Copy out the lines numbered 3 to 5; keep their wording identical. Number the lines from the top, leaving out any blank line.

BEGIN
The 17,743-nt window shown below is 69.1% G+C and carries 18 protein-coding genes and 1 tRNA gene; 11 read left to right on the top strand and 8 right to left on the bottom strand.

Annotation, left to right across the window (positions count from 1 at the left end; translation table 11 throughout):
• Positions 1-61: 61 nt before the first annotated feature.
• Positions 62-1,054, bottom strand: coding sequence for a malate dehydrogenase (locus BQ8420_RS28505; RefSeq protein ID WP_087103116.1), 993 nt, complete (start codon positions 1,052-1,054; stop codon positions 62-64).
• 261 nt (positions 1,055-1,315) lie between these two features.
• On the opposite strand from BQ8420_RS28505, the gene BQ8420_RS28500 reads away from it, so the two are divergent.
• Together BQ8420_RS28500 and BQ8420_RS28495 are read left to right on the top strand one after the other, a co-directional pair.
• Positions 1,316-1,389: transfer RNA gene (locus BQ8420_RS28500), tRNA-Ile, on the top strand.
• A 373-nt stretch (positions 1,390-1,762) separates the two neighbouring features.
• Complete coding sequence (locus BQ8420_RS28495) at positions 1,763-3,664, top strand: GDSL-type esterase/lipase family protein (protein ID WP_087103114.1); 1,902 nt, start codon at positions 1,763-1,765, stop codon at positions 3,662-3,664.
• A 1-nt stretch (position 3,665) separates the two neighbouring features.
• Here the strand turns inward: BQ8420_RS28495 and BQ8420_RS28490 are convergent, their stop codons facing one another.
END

• Positions 1-61: 61 nt before the first annotated feature.
• Positions 62-1,054, bottom strand: coding sequence for a malate dehydrogenase (locus BQ8420_RS28505; RefSeq protein ID WP_087103116.1), 993 nt, complete (start codon positions 1,052-1,054; stop codon positions 62-64).
• 261 nt (positions 1,055-1,315) lie between these two features.